Millions taking common contraceptive at ‘increased risk’ of brain tumours, study claims

By Staff 7 Min Read

People who take certain contraceptives and hormone therapy drugs could develop meningiomas – one of the most common forms of brain tumours

Millions of people who take a widely used types of contraceptive and a hormone therapy drugs faced a higher risk of developing brain tumours, a bombshell new study has warned.

Prolonged use of progestogen drugs, which is widely used for contraception, led to an increased risk of developing intracranial meningioma, French researchers said.

The March 27 study,led by GP and epidemiologist Noémie Roland, said people taking contraceptive medroxyprogesterone acetate injections faced five times the risk of developing meningioma. While injectable contraception are relatively rare in Europe, with an estimated 3.1 per cent of childbearing women in the UK using them, they are more common across the world with 74 million people worldwide reported having taken it in 2019.

“Prolonged use of medrogestone, medroxyprogesterone acetate, and promegestone was found to increase the risk of intracranial meningioma,” Roland said. “The increased risk associated with the use of injectable medroxyprogesterone acetate, a widely used contraceptive, and the safety of levonorgestrel intrauterine systems are important new findings.”

More than 12,000 people were diagnosed with a primary brain tumour each year in the UK, according to a 2021 post by The Brain Tumour Charity. Meningiomas are one of the most common forms of brain tumour and account for more than a fifth of all cases.

Meningiomas are mostly slow growing, typically benign, tumours that in some cases can be severely disabling and life-threatening. The risk of developing the tumour increases in age, is more common in women than men and is rare in children. If left, the tumours can become large enough that they can lead to disability and death in some cases. Treatment depends on the tumour’s stage and can range from active monitoring to surgery and radiotherapy.

The study, published in the peer-reviewed BMJ medical journal, investigated how types of progestogens led to a reported risk of developing the brain tumours. Progestogens is one of naturally occurring sex hormones and is secreted by ovary as part of the menstrual cycle.

Roland and other researchers examined data from 108,366 women, 18,061 of whom had intracranial surgery for meningioma between January 1 2009 and December 31, 2018. The data was collected from the French National Health Data System. The researchers found the contraceptive levonorgestrel intrauterine systems -more commonly known as the hormonal coil – did not present an increased risk for Meningiomas. Women on medrogestone, a drug that can be prescribed for the menopause, faced a four-fold risk, according to the study.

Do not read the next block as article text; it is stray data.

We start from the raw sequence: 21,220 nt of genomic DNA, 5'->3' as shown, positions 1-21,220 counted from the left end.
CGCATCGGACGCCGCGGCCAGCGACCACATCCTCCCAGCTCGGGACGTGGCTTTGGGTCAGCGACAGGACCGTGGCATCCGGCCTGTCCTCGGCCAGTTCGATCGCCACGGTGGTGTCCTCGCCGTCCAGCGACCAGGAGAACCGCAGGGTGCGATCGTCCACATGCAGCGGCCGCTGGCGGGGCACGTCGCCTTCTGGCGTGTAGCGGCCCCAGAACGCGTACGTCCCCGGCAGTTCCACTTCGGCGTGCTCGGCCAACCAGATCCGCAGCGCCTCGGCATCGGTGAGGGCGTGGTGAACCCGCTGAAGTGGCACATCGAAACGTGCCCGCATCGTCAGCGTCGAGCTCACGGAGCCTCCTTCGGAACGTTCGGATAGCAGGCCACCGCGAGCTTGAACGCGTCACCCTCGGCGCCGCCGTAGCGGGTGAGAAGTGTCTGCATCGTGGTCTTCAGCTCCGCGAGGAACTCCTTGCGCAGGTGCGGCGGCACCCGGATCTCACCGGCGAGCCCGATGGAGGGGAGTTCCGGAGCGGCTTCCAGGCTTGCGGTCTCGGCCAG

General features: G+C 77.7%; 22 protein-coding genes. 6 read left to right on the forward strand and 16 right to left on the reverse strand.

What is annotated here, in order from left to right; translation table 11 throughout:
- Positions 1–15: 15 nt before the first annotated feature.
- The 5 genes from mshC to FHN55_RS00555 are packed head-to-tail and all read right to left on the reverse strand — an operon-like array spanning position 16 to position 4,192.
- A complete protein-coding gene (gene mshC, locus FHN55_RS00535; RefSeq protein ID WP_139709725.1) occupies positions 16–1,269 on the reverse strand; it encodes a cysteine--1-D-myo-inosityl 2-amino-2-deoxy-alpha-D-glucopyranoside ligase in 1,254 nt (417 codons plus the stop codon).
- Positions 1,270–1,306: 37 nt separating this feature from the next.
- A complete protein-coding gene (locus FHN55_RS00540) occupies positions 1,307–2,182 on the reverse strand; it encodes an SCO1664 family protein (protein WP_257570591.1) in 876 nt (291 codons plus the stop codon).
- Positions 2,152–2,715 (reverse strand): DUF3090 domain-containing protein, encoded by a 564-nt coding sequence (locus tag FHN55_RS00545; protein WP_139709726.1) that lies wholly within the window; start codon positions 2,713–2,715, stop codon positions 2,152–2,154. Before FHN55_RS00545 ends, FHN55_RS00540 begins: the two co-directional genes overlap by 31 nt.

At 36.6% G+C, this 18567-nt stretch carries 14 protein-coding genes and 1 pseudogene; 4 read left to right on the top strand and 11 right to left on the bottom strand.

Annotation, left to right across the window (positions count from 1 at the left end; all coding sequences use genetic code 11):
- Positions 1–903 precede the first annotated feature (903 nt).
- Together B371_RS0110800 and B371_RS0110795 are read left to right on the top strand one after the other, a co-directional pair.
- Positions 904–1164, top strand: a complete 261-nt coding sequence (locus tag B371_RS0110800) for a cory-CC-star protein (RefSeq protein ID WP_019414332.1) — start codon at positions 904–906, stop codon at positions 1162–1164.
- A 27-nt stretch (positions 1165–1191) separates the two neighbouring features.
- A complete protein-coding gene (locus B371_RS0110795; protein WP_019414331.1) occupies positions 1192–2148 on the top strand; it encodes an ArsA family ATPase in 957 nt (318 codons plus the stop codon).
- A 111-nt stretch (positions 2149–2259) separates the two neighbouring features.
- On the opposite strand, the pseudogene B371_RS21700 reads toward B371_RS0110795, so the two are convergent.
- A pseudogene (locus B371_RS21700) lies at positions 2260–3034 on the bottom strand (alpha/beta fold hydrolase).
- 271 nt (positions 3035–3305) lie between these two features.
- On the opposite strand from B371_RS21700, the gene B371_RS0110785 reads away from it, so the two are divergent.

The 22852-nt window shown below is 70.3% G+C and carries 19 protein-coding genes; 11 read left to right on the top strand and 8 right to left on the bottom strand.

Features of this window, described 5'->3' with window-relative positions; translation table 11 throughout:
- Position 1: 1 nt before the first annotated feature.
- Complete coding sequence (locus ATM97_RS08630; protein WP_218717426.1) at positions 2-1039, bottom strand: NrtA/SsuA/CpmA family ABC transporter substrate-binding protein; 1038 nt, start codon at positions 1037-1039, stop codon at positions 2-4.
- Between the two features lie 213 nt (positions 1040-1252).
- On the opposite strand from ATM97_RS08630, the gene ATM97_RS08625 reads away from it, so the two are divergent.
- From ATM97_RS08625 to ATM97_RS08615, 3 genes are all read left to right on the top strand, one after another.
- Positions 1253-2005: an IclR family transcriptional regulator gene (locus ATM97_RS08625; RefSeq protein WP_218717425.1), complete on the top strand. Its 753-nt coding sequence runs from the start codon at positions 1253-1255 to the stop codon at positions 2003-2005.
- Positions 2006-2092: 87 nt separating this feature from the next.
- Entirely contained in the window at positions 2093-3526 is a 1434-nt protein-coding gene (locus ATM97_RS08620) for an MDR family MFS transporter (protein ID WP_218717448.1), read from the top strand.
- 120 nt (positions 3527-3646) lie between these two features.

Paul Pharoah, professor of cancer epidemiology at the Cedars-Sinai Medical Centre, told the Science Media Centre in Spain : “This paper reports on a carefully conducted study using records from the French National health Data System to study the association of progestogen medications and risk of meningioma. An association of high doses of certain types of progestogens with meningioma has previously been reported, but these are rarely used in clinical practice. The aim of this study was to investigate more commonly used progestogens.”

“The authors note that causality cannot be determined in an observational study such as this but, given what we know about the risk factors for meningioma, it seems quite likely that the association reported for medroxyprogesterone acetate is causal. In particular, the size of the effect is quite large, there are no obvious confounders or biases, and the effect was seen for some medications and not others (any confounding and bias would be expected to affect all medications similarly).

It is important to note that progestogens are an important component of many types of birth control pill (oral contraceptives) and hormone replacement therapy but there are many different types of progestogens and no association with meningioma was found for the types of progestogens commonly used in the United Kingdom.”

The Mirror has contacted Roland for comment.

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